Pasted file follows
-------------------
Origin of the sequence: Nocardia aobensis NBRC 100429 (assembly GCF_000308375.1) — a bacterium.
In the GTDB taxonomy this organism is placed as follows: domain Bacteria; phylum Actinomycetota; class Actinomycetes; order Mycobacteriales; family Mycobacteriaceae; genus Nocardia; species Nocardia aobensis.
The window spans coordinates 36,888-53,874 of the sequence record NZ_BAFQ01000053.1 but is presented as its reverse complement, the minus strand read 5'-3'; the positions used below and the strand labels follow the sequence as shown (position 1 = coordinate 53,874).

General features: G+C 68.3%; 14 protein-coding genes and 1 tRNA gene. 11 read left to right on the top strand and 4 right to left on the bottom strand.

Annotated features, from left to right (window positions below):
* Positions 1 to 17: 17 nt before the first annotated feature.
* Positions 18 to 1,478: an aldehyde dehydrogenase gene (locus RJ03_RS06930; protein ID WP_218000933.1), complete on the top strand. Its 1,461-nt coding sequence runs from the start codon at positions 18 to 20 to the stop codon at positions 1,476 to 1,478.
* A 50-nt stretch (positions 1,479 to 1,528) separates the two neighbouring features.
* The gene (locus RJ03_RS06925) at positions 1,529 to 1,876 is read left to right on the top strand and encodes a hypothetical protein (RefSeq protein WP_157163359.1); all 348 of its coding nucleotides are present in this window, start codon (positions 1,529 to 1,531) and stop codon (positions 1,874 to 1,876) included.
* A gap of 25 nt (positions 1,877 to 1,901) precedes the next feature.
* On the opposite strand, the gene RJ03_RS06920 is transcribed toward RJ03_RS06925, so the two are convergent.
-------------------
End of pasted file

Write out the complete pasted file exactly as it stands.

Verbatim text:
Origin of the sequence: Nocardia aobensis NBRC 100429 (assembly GCF_000308375.1) — a bacterium.
In the GTDB taxonomy this organism is placed as follows: domain Bacteria; phylum Actinomycetota; class Actinomycetes; order Mycobacteriales; family Mycobacteriaceae; genus Nocardia; species Nocardia aobensis.
The window spans coordinates 36,888-53,874 of the sequence record NZ_BAFQ01000053.1 but is presented as its reverse complement, the minus strand read 5'-3'; the positions used below and the strand labels follow the sequence as shown (position 1 = coordinate 53,874).

General features: G+C 68.3%; 14 protein-coding genes and 1 tRNA gene. 11 read left to right on the top strand and 4 right to left on the bottom strand.

Annotated features, from left to right (window positions below):
* Positions 1 to 17: 17 nt before the first annotated feature.
* Positions 18 to 1,478: an aldehyde dehydrogenase gene (locus RJ03_RS06930; protein ID WP_218000933.1), complete on the top strand. Its 1,461-nt coding sequence runs from the start codon at positions 18 to 20 to the stop codon at positions 1,476 to 1,478.
* A 50-nt stretch (positions 1,479 to 1,528) separates the two neighbouring features.
* The gene (locus RJ03_RS06925) at positions 1,529 to 1,876 is read left to right on the top strand and encodes a hypothetical protein (RefSeq protein WP_157163359.1); all 348 of its coding nucleotides are present in this window, start codon (positions 1,529 to 1,531) and stop codon (positions 1,874 to 1,876) included.
* A gap of 25 nt (positions 1,877 to 1,901) precedes the next feature.
* On the opposite strand, the gene RJ03_RS06920 is transcribed toward RJ03_RS06925, so the two are convergent.